214 arrested for online child sex abuse offences
Police Scotland has seen reports of online child sexual abuse and exploitation (CSAE) increase by almost 14 per cent.
Assistant Chief Constable Judi Heaton said the rise highlights “a shift to the digital world” by predators to commit crimes.
A total of 1,522 child sexual abuse crimes were recorded by Police Scotland between April and December 2020, a 13.4 per cent increase on the same period in 2019 – and 33.9 per cent higher than the five-year average.
Police Scotland says its dedicated online CSAE taskforce has arrested 214 people in the nearly six months since it began operations on September 1, 2020. As a result, 51 children were protected and 286 safeguarded.
Those arrested were mostly males aged between 14 and 76 years. Their offences included indecent communication with children and criminality associated with downloading and/or sharing images and videos of child sexual abuse.
Ms Heaton, Police Scotland’s lead for major crime, public protection and local crime, said: “Online harm continues to be a threat to the safety and wellbeing of children in Scotland.
“Lockdown has pushed more people online to socialise and communicate. And more children have access to digital devices to help with home schooling and to communicate with their friends.
“There are risks associated with our increased use of apps and platforms. This includes people sharing intimate images of themselves online. As a result, in the last quarter, we have seen a slight increase in reports of child victims of sextortion.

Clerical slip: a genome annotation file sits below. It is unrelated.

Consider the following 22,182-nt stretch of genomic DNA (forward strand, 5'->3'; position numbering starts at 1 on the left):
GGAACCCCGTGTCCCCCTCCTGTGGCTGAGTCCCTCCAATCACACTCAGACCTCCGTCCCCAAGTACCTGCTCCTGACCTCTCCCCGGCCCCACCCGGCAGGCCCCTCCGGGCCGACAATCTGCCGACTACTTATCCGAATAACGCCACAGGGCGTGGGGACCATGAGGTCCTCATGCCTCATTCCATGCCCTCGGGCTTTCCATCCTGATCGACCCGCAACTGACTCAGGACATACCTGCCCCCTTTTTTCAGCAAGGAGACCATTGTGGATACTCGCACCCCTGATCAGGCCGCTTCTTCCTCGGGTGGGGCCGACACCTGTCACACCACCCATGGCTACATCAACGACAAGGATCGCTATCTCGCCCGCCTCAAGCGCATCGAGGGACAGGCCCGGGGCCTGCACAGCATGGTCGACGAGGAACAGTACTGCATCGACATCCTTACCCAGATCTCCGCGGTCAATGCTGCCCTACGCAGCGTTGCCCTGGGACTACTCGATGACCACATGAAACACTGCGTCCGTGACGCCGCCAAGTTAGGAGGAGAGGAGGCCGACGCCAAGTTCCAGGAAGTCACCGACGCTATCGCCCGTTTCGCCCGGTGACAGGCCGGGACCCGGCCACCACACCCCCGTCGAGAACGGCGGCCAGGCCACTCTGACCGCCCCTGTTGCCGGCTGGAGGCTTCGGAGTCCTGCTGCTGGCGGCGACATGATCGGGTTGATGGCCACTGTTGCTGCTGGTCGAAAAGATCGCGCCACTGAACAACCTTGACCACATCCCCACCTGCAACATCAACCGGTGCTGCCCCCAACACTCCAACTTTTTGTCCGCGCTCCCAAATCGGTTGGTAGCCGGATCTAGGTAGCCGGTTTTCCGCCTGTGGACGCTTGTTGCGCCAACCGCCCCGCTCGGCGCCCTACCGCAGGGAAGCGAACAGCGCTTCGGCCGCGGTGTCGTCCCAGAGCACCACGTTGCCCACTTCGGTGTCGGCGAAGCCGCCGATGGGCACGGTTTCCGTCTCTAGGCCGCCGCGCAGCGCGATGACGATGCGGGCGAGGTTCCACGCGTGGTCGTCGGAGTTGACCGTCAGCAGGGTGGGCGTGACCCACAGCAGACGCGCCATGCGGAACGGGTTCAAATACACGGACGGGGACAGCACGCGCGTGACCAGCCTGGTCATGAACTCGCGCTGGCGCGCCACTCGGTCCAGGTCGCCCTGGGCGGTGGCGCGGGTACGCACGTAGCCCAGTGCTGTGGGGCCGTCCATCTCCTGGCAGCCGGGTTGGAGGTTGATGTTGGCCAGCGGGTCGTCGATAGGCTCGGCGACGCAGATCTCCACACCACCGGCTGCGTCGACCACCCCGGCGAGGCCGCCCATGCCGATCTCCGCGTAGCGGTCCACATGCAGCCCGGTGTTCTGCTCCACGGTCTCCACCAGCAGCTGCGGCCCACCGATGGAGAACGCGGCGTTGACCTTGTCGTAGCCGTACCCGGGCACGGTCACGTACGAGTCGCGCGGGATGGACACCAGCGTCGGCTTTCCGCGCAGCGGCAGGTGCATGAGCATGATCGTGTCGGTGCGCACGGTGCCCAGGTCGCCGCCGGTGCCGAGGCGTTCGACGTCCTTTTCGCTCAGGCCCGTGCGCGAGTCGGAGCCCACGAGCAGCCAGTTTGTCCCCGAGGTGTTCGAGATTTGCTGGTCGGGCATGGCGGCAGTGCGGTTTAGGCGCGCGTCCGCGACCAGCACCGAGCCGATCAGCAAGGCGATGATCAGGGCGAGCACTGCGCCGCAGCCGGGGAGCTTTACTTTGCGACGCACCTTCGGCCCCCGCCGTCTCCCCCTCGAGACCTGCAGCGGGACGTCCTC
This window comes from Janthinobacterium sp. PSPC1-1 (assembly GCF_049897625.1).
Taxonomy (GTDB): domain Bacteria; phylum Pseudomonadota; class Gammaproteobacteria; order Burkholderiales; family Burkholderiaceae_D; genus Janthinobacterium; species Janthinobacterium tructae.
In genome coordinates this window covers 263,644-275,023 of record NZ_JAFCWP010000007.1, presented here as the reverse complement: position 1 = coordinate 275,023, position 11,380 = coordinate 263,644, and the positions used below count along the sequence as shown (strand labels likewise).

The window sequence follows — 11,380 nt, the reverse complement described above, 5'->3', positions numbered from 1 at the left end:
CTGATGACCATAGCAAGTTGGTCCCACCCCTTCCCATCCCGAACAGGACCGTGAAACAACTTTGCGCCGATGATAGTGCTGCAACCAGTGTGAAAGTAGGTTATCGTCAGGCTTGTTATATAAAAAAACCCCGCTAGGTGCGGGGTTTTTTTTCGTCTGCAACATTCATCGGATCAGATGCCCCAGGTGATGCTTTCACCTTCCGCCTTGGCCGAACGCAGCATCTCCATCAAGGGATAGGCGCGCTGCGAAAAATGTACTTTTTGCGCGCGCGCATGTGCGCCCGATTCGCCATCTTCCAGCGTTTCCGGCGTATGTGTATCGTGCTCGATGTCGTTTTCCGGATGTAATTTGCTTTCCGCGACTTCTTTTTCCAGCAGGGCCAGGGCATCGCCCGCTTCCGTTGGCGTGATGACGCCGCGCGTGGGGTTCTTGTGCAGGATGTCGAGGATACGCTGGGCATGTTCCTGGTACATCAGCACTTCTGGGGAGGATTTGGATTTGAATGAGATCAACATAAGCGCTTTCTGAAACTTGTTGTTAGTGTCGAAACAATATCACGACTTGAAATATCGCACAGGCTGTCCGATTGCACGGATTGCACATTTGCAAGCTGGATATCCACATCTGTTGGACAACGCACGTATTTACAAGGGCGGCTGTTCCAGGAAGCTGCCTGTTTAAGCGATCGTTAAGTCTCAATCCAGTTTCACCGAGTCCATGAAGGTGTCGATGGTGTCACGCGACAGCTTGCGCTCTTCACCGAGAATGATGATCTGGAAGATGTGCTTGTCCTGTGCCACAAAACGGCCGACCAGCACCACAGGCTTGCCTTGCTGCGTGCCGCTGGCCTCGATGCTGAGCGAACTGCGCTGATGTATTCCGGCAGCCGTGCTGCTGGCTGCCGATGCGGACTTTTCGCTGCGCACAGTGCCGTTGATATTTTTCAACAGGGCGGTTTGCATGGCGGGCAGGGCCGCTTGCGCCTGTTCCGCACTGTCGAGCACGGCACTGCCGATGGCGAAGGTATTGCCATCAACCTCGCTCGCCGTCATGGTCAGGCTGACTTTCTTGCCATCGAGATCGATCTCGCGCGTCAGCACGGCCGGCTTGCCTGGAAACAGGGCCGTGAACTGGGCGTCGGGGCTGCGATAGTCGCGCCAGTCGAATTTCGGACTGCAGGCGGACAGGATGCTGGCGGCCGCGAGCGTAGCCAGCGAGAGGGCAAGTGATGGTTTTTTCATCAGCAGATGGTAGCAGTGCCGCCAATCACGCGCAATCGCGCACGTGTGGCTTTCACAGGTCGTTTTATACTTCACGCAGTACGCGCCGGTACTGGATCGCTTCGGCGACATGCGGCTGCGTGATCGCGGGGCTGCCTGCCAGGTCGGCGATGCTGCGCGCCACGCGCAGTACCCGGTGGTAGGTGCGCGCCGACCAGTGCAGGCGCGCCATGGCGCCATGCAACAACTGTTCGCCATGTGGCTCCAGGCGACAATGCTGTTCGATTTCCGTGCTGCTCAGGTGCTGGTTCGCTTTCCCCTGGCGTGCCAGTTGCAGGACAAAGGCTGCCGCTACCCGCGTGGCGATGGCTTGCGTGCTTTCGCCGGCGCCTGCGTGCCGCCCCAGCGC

“One of the reasons we are seeing a rise in the crime reports is because we are being proactive and tough on this criminality. Often when we uncover a case it will involve numerous offences and hence more crimes are recorded.
“This rise also shows the shift to crimes committed in the online and digital world rather than in the physical world – albeit we never forget that there is always a child involved.”
Ms Heaton added: “As well as tackling predators directly through our taskforce, it is vital that we help prevent online abuse and reduce the opportunities for predators to cause harm.
“We are working with a range of partners to educate both parents and children about the risks online and support them to protect themselves. We want children and their parents to feel confident online, to be free from threat and to report to us if they are concerned about online offending or harm.”
Latest data shows that the offence of causing a child to look at a sexual image or be present during a sexual act had increased by 35 per cent, on the same period last year (April to September). Reports of indecent communication increased by 30 per cent while the sharing of indecent images increased by 23.1 per cent.